Artificially creating articles

Some 99 drafts of scientific papers have been generated so far by a manuscript writer launched three weeks ago, according to the electronic lab notebook company sciNote.

The Manuscript Writer is described as the first one of its kind, allowing researchers to generate a draft of a scientific manuscript using data stored by the user on its software and references that are accessible in open access journals.

The device was developed by a team of scientists and experts on machine learning and software development of sciNote (creators of sciNote, a free open source electronic lab notebook) and it has the ability to simplify the process of preparing scientific manuscripts by using the technological advances in artificial intelligence.

Manuscript Writer, is aimed at reducing the time needed to prepare initial content. It gathers the data scientists organise and saved in sciNote during their research, and presents it in the form of a manuscript draft. This allows the scientists to save time on gathering their relevant data so they don’t need to start writing from scratch. Once they receive the draft, they can start editing and improving the text.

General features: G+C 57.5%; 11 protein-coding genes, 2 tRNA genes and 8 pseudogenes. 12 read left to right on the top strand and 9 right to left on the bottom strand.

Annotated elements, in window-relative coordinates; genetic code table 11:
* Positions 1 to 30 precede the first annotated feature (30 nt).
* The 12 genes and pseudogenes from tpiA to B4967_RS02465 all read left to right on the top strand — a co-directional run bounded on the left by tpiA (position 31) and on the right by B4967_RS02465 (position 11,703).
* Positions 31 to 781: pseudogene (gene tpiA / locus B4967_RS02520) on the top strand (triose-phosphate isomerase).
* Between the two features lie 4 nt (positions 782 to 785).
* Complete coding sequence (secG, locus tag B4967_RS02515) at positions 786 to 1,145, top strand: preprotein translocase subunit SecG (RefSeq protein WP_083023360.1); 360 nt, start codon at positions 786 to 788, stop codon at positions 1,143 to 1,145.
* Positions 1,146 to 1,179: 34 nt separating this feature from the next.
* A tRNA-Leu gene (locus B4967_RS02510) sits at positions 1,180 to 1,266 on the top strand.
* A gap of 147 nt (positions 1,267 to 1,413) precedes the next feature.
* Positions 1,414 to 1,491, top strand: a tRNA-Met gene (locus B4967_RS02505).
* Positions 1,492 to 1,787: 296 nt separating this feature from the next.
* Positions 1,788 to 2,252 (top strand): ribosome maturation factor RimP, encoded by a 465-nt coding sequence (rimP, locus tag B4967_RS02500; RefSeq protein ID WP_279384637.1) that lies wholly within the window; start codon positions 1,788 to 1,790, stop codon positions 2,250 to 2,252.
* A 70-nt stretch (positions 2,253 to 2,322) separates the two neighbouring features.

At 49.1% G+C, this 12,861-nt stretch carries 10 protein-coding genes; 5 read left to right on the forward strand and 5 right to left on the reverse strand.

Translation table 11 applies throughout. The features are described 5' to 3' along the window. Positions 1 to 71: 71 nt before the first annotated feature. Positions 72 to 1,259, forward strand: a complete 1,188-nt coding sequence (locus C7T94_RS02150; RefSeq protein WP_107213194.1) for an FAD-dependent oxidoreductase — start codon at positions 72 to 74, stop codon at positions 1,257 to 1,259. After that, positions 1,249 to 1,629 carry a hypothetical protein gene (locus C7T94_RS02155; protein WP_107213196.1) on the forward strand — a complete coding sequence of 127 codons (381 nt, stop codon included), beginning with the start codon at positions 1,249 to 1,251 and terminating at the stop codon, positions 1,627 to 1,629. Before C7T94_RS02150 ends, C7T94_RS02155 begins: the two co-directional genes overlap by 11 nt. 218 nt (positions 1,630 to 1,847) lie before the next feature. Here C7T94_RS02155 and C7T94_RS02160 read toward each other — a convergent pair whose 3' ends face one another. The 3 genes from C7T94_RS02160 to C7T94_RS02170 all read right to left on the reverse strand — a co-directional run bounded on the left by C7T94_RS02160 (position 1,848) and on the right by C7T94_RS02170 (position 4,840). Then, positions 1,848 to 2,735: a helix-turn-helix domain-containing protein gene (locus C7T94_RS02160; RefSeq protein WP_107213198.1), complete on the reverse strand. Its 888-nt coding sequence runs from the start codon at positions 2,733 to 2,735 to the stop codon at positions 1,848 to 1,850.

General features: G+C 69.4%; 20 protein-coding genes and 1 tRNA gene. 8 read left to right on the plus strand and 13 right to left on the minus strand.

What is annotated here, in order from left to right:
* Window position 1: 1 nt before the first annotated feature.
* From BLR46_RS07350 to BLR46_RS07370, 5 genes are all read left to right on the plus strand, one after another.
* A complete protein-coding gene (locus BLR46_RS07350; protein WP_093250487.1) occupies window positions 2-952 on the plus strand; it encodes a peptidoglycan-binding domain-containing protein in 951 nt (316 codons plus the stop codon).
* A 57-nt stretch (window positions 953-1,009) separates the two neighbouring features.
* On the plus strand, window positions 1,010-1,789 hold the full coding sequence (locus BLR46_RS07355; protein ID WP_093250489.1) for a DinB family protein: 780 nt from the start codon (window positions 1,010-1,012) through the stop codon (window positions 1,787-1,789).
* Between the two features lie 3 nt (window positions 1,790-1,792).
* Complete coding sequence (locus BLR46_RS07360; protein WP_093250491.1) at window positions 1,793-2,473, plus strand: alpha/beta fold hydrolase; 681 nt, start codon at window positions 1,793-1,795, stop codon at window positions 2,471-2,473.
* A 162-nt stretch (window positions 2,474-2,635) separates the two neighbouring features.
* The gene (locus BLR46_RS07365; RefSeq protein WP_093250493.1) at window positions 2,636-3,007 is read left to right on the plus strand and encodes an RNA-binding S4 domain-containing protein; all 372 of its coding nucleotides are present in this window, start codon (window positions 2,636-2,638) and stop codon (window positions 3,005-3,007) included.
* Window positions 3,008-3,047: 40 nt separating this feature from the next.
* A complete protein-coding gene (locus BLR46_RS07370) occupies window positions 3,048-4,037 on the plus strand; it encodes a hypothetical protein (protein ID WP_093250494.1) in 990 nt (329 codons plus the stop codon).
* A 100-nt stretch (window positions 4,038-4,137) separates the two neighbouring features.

SciNote says that some 54 per cent of all studies cannot be confirmed, because of a lack of data management. 'There is no standardised approach and the amount of data doubles every three years,' said Klemen Zupancic, PhD in Biomedicine and CEO of sciNote. In this sense, electronic lab notebooks can help to reduce this rate. Once the data is systematically organised and traceable, Manuscript Writer can help out and save time needed to start writing the manuscripts.

You can read more details about the release of the manuscript writer addition to sciNote in a previous article 'sciNote adds AI capabilities'.

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